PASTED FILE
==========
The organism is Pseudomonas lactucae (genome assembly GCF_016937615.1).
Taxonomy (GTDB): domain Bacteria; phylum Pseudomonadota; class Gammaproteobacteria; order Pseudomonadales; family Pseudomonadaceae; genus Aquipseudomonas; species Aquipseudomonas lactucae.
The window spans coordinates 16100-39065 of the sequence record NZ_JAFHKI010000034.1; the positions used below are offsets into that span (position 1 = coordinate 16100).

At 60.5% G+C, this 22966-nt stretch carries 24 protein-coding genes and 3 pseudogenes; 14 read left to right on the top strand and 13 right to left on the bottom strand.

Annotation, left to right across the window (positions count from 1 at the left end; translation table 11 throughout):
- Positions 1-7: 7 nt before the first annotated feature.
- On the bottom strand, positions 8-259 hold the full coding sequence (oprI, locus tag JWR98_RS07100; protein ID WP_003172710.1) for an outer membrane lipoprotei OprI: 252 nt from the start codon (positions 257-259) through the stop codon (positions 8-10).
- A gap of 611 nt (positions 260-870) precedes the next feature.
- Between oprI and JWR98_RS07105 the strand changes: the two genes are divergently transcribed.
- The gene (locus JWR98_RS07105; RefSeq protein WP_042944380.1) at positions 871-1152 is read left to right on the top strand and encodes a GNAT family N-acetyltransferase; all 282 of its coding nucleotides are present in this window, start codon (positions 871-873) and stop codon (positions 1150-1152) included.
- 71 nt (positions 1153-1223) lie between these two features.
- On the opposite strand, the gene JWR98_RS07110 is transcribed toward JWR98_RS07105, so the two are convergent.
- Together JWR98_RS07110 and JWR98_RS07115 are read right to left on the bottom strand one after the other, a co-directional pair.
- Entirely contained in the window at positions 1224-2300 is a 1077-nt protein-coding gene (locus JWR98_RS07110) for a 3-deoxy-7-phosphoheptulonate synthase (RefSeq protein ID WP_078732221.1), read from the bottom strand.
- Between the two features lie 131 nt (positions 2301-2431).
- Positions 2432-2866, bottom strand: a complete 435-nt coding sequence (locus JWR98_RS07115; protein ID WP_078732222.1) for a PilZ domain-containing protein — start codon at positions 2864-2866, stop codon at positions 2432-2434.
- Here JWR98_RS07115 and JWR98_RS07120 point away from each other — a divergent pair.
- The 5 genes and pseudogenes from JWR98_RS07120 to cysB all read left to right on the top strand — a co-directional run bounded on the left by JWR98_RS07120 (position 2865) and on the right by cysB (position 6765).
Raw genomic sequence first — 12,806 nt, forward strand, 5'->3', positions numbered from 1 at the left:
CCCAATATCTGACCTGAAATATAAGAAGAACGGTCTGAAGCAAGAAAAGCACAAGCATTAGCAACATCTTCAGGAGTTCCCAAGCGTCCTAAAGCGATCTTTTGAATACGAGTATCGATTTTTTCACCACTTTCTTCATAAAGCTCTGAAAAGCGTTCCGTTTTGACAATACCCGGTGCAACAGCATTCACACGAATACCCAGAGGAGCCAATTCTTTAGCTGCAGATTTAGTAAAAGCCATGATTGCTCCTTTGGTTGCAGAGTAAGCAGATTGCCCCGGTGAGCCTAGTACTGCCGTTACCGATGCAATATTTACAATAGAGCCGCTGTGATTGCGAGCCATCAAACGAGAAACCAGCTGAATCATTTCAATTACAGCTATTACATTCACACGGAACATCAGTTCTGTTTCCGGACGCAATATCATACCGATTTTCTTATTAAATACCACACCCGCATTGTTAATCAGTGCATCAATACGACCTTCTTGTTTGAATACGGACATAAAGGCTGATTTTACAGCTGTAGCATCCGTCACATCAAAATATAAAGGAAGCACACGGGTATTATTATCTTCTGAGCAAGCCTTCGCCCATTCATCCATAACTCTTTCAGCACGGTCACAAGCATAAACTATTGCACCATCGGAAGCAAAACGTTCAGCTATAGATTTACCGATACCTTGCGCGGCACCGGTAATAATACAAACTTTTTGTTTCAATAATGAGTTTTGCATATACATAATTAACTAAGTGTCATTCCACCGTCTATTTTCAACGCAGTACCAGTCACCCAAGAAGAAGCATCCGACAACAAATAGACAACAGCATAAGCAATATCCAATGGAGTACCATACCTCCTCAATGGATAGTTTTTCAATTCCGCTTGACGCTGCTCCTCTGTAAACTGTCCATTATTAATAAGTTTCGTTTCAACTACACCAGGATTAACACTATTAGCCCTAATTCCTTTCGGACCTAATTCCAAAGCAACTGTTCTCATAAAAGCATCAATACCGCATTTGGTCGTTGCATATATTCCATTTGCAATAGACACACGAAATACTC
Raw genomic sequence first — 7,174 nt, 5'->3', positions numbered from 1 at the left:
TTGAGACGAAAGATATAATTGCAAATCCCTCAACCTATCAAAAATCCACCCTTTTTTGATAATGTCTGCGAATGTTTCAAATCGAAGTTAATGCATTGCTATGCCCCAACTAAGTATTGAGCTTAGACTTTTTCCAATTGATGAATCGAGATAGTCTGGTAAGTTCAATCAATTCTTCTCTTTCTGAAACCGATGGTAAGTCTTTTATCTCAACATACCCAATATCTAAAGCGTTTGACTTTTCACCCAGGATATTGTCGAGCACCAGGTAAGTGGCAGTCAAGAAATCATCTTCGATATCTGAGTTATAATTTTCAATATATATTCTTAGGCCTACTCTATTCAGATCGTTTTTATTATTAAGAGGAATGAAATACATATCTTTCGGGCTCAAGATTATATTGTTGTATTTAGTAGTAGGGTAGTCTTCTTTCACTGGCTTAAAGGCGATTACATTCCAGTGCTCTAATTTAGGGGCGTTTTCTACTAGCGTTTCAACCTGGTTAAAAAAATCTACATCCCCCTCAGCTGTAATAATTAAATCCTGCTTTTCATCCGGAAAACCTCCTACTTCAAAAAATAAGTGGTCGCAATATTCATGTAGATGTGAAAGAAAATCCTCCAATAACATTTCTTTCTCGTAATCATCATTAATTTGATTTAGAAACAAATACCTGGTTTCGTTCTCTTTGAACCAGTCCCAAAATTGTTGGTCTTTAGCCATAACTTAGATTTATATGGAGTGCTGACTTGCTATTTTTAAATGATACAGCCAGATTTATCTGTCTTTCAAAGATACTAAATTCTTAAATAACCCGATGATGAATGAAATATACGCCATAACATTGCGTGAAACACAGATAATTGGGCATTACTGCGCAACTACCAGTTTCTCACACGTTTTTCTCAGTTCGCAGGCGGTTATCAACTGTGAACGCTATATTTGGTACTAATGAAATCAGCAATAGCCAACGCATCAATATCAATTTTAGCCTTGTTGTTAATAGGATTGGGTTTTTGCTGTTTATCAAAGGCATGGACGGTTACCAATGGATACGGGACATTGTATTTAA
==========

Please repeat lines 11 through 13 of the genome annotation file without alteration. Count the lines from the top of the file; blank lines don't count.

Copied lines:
- 71 nt (positions 1153-1223) lie between these two features.
- On the opposite strand, the gene JWR98_RS07110 is transcribed toward JWR98_RS07105, so the two are convergent.
- Together JWR98_RS07110 and JWR98_RS07115 are read right to left on the bottom strand one after the other, a co-directional pair.